17 POPULAR HOME STYLES ON THE MARKET TODAY

Home Ownership | In Design | 10 min

Summary:

We’re going to highlight 17 popular home styles that you’ll find across the U.S. We’ll show you some pictures and talk about which features make them unique, too. Knowing the language behind your favorite home styles will help you identify exactly what features you want in your next home. It will also help you communicate those features to your realtor, too.

Understanding the distinct architectural home styles on the market today is a useful tool for home buyers. In addition to helping you understand the features or styles you want to find in your future home, knowing how to accurately describe them can help make sure that you and your realtor are on the same page when you’re house hunting. We’ve compiled a list of seventeen of the most common architectural home styles to help you better understand what you’re looking for- whether you’re looking to use a VA home loan or not.

Art Deco:

An image of a building showcasing the art deco style. It is a fun, pink, ornamented building with a palm tree in front.

The Art Deco style is an easily recognizable style from the mid-20th century (ca. 1925-1940). Rich in decoration and grandeur, key features of the Art Deco style include intricate detailing, contrasting (often very bold) use of color, and heavy use of geometric designs.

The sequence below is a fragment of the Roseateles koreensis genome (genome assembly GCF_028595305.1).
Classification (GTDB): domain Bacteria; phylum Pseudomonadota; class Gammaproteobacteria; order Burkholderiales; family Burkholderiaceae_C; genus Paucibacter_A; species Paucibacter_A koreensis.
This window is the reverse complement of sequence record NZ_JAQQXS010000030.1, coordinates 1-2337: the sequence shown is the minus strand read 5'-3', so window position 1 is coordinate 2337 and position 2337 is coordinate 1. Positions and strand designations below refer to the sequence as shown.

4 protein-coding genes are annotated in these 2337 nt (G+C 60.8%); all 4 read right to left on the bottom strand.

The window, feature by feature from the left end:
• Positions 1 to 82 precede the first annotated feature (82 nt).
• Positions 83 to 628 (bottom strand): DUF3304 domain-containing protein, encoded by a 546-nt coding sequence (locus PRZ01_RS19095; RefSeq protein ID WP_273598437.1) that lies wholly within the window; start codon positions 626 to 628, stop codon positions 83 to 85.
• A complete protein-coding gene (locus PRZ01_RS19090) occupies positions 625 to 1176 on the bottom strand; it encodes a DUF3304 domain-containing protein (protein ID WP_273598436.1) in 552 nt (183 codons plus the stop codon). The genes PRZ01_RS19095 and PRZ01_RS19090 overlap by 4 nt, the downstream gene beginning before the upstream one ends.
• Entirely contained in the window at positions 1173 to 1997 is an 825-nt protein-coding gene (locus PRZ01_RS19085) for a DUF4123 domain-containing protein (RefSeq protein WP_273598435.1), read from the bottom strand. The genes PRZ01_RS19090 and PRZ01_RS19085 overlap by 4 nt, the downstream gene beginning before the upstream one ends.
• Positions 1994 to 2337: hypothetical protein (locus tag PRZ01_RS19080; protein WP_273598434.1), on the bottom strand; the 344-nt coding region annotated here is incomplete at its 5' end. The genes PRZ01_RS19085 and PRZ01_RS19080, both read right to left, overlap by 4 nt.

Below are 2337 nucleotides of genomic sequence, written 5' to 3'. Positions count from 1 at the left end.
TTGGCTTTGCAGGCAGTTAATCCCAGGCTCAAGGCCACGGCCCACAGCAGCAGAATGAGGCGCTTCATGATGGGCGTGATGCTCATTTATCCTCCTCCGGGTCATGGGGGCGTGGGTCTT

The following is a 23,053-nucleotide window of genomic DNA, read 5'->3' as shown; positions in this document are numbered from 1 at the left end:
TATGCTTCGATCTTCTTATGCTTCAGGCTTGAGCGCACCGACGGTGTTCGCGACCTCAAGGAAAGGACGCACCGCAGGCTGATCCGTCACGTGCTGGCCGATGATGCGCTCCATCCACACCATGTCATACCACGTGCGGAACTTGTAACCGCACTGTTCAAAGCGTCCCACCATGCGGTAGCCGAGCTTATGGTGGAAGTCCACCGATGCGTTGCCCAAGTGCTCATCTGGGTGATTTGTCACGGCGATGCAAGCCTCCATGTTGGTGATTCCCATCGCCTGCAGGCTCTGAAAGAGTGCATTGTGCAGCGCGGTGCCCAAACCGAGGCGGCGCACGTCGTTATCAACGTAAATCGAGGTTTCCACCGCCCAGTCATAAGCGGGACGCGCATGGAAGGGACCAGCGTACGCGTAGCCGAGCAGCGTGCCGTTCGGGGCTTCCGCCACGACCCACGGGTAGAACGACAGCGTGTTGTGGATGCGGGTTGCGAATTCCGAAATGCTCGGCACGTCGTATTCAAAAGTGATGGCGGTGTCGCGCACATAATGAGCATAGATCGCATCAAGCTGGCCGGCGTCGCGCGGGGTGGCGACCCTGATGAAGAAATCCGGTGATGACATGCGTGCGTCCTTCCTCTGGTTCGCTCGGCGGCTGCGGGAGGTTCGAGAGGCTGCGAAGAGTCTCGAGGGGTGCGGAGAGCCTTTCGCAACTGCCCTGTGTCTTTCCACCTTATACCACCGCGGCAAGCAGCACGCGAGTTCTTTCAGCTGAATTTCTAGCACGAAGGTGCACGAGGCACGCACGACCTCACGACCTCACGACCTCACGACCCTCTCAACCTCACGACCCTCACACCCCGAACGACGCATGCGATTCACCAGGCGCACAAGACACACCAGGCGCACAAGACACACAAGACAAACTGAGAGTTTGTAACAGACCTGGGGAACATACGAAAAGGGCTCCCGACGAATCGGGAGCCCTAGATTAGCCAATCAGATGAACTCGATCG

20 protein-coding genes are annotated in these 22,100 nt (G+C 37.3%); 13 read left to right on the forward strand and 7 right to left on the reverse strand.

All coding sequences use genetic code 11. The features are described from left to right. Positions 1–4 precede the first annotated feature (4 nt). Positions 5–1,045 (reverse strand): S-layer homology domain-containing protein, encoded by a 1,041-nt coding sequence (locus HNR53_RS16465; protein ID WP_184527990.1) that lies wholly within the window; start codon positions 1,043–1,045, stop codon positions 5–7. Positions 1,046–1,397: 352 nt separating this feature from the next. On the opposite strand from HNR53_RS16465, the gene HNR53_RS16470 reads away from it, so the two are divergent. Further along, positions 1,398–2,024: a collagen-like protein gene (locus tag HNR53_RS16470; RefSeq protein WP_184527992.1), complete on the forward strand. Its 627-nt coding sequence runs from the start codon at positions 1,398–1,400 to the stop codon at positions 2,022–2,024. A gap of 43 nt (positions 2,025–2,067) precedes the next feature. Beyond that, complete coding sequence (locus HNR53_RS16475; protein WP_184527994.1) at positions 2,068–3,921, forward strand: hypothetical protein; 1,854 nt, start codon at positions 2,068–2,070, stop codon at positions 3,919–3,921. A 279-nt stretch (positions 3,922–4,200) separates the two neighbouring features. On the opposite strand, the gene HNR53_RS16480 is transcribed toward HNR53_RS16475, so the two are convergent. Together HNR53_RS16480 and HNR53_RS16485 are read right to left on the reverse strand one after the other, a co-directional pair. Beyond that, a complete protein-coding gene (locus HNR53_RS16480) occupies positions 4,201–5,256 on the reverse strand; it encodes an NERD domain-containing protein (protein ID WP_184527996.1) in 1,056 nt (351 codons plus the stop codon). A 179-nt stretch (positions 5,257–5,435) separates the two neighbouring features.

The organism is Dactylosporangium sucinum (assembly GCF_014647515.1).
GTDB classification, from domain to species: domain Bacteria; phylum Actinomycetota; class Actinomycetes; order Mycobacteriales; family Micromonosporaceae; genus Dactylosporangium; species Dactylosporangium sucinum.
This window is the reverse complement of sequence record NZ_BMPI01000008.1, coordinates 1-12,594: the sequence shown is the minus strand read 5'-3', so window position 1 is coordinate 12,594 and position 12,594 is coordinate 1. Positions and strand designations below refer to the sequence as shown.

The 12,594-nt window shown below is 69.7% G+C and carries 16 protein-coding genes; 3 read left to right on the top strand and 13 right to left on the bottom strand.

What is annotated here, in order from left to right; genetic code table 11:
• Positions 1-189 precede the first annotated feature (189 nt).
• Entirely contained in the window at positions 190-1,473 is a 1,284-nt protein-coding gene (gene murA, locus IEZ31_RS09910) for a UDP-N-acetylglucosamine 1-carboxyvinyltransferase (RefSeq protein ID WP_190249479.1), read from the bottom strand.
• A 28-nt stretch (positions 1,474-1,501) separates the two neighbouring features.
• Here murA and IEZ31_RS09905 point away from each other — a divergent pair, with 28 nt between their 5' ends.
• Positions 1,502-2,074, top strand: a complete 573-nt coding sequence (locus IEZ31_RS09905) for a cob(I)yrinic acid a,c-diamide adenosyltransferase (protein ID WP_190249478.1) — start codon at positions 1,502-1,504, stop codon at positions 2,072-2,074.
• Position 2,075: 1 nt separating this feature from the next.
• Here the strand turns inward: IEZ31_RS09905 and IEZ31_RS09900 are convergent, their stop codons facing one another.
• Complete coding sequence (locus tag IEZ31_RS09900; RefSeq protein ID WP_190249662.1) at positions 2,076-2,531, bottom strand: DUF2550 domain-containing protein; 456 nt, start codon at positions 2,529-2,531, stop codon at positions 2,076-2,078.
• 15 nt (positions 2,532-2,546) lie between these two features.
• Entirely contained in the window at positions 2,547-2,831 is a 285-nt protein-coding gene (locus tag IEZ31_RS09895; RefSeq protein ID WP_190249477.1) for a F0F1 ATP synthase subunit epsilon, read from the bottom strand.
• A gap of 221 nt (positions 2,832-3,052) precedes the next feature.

A style focused on opulence, Art Deco was mostly used in large monolith-style buildings like office buildings and skyscrapers. Rarely used in single-family homes, residential applications of this home style are primarily found in apartment buildings and townhomes.

Bungalow:

An image of a standard bungalow home. It is a one and a half story home with white siding, a porch, and a garage in the back.

Bungalow home styles originate from Bengal and are traditionally one story, compact residences. This home style typically includes small, open floor plans and large front porches. You’ll also usually find a generous amount of large windows throughout.

The term “bungalow” is pretty flexible, and bungalows adapt to many other styles. Typically, if a home is just referred to as a “bungalow”, it is referencing a Craftsman Bungalow. Otherwise, a modified bungalow will adopt the style of its main half, but interpreted through the bungalow lens.

Cape Cod:

An image of a cape cod home. It is a small, white home with four symmetrical windows in front and a burgundy door.

A subset of the British Colonial style, the Cape Cod style is an American adaptation of an English cottage. The earliest Cape Cods were built with English-style large central living spaces (halls), but had modifications built to withstand the tougher New England winters. Features such as lower ceilings and steeper roofs helped with heat conservation and to prevent snow buildup.